What’s that, Ching Cheong? Did you say something?

My international journalism class today focused the flow of information in the media. The fundamental concepts, based on our readings in Global Communication by Thomas McPhail, established that a Western perspective dominates international media and portrays the developing world as “coups and earthquakes.”

This analysis of international media first emerged in the 1960s, under the New World Information and Communication Order (NWICO).

The current debate evolves around developing journalism, in which the governments of developing journalism would limit free-speech in favor of stability. In other words, reports from developing countries would focus on pro-government news in the hopes of deflecting destructive criticism and continuing with national development programs.

However, allowing only government-sponsored media for the sake of stability means much more than sacrificing freedom of speech. The approach begs the question, What criticisms are being suppressed, and from whom?

Now, I’m making two broad assumptions here, so correct me if I’m using faulty logic:

  1. Developing nations have large poor populations who may be unhappy with the status quo (i.e. current regime), and,
  2. Stabilizing the country either means improving the situation of those large poor populations or suppressing them so they cannot rebel.

Now, if stabilizing the country means improving the situation of the poor, then what criticisms would need to be suppressed by pro-government news? Improving the quality of life for the majority often means making sacrifices at the expense of the elite. The elite certainly won’t buy into the limited news perspective, especially if they’re conveniently tied to the interests of pushy international corporations  and U.S. diplomats.

Therefore, limiting freedom of speech in favor of stabilization must mean something else. And when stabilizing the country means suppressing the poor and eliminating their will to resist (see Chile, Argentina, Guatemala, Mexico, and Myanmar, among others), then the limits on free speech only represent the the tip of an iceberg of potential human rights abuses. Why insist on only pro-government media if the government is acting with a clear conscious?  Not to mention that these restrictions on the press must be enforced, and who’s there to monitor the means of enforcement with no one allowed to blow the whistle? Who will complain about arrests, torture, disappearances or property seizures? Oh, that’s right — no one.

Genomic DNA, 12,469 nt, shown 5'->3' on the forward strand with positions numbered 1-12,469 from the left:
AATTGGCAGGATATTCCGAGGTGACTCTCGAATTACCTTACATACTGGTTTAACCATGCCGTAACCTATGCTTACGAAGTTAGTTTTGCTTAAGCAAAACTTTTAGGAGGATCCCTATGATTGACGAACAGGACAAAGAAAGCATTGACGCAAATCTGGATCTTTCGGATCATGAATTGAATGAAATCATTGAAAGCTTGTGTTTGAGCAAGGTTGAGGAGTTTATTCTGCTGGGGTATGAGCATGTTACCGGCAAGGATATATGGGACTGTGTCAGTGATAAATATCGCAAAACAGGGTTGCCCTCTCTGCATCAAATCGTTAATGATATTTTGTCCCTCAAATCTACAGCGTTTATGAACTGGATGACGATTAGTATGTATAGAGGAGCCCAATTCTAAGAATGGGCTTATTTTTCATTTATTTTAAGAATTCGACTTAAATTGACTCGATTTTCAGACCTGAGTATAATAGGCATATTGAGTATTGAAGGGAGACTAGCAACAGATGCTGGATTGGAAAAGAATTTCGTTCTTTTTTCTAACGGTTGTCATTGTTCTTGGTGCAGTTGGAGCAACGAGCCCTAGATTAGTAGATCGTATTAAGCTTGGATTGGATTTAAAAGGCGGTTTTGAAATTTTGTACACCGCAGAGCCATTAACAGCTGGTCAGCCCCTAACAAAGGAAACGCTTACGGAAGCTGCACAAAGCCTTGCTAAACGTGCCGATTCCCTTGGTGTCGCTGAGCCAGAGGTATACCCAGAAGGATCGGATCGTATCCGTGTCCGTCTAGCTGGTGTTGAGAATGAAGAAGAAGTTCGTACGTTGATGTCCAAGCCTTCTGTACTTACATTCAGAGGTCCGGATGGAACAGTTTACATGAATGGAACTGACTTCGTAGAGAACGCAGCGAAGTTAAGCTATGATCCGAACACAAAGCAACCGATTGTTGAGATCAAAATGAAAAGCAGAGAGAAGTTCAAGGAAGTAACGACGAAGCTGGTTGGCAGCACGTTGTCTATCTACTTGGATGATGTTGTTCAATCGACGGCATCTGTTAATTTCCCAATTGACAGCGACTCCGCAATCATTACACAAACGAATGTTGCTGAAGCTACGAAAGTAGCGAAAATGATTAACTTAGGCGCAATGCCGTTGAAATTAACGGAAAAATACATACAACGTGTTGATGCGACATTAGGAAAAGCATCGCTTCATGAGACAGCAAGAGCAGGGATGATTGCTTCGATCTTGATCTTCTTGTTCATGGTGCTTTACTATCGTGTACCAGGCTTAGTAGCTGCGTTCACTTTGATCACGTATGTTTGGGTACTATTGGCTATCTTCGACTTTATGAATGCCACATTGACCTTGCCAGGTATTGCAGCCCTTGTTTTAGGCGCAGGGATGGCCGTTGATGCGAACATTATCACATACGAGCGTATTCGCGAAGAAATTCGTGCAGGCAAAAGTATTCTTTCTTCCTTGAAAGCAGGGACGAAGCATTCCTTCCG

As Emily said in class, developmental journalism is not the only alternative to the one-way flow of information from the West to the periphery nations.  One option, Emily went on to say, may include the growth of indigenous media, as people in developing nations gain greater access to the Internet.

Ultimately, what distresses me the most is that I find myself stuck in a debate as circular as the chicken-or-egg puzzle.  Indigenous media is limited by resources, which are affected by global structural inequalities, which are perpetuated by ignorance and stagnation on the part of Western citizens, which is fueled by the limitations of indigenous media…


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